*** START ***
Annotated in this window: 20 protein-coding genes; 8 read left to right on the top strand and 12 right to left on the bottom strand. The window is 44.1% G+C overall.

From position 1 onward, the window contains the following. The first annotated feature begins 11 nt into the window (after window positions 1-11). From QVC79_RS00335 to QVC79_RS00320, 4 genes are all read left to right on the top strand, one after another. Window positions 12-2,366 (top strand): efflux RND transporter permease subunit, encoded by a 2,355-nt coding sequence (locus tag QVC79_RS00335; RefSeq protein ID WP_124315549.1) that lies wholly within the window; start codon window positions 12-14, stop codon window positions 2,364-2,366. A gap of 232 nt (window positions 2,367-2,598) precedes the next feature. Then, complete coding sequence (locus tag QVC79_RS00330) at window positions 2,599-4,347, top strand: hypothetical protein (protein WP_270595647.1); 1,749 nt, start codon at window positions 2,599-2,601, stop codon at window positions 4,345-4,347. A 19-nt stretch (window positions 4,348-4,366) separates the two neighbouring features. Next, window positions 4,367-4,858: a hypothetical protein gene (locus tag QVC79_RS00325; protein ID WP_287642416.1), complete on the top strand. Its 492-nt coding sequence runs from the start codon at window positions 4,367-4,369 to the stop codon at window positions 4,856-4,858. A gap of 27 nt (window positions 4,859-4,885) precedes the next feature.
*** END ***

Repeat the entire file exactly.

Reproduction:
Annotated in this window: 20 protein-coding genes; 8 read left to right on the top strand and 12 right to left on the bottom strand. The window is 44.1% G+C overall.

From position 1 onward, the window contains the following. The first annotated feature begins 11 nt into the window (after window positions 1-11). From QVC79_RS00335 to QVC79_RS00320, 4 genes are all read left to right on the top strand, one after another. Window positions 12-2,366 (top strand): efflux RND transporter permease subunit, encoded by a 2,355-nt coding sequence (locus tag QVC79_RS00335; RefSeq protein ID WP_124315549.1) that lies wholly within the window; start codon window positions 12-14, stop codon window positions 2,364-2,366. A gap of 232 nt (window positions 2,367-2,598) precedes the next feature. Then, complete coding sequence (locus tag QVC79_RS00330) at window positions 2,599-4,347, top strand: hypothetical protein (protein WP_270595647.1); 1,749 nt, start codon at window positions 2,599-2,601, stop codon at window positions 4,345-4,347. A 19-nt stretch (window positions 4,348-4,366) separates the two neighbouring features. Next, window positions 4,367-4,858: a hypothetical protein gene (locus tag QVC79_RS00325; protein ID WP_287642416.1), complete on the top strand. Its 492-nt coding sequence runs from the start codon at window positions 4,367-4,369 to the stop codon at window positions 4,856-4,858. A gap of 27 nt (window positions 4,859-4,885) precedes the next feature.